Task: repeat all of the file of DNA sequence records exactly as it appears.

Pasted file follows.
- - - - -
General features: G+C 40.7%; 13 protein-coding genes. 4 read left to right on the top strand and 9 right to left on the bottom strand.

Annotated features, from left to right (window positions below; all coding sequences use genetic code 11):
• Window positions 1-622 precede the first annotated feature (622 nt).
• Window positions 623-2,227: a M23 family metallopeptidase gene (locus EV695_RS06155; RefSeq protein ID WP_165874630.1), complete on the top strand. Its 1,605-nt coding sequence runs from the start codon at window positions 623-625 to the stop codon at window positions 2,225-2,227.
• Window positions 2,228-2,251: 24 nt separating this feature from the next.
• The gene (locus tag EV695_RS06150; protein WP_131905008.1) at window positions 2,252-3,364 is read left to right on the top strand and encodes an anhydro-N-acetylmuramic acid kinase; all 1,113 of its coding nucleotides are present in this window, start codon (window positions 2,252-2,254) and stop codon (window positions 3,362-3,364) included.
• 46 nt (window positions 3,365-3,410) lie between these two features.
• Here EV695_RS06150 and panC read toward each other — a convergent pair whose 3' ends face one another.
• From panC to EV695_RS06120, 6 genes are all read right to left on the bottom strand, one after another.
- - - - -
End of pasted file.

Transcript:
General features: G+C 40.7%; 13 protein-coding genes. 4 read left to right on the top strand and 9 right to left on the bottom strand.

Annotated features, from left to right (window positions below; all coding sequences use genetic code 11):
• Window positions 1-622 precede the first annotated feature (622 nt).
• Window positions 623-2,227: a M23 family metallopeptidase gene (locus EV695_RS06155; RefSeq protein ID WP_165874630.1), complete on the top strand. Its 1,605-nt coding sequence runs from the start codon at window positions 623-625 to the stop codon at window positions 2,225-2,227.
• Window positions 2,228-2,251: 24 nt separating this feature from the next.
• The gene (locus tag EV695_RS06150; protein WP_131905008.1) at window positions 2,252-3,364 is read left to right on the top strand and encodes an anhydro-N-acetylmuramic acid kinase; all 1,113 of its coding nucleotides are present in this window, start codon (window positions 2,252-2,254) and stop codon (window positions 3,362-3,364) included.
• 46 nt (window positions 3,365-3,410) lie between these two features.
• Here EV695_RS06150 and panC read toward each other — a convergent pair whose 3' ends face one another.
• From panC to EV695_RS06120, 6 genes are all read right to left on the bottom strand, one after another.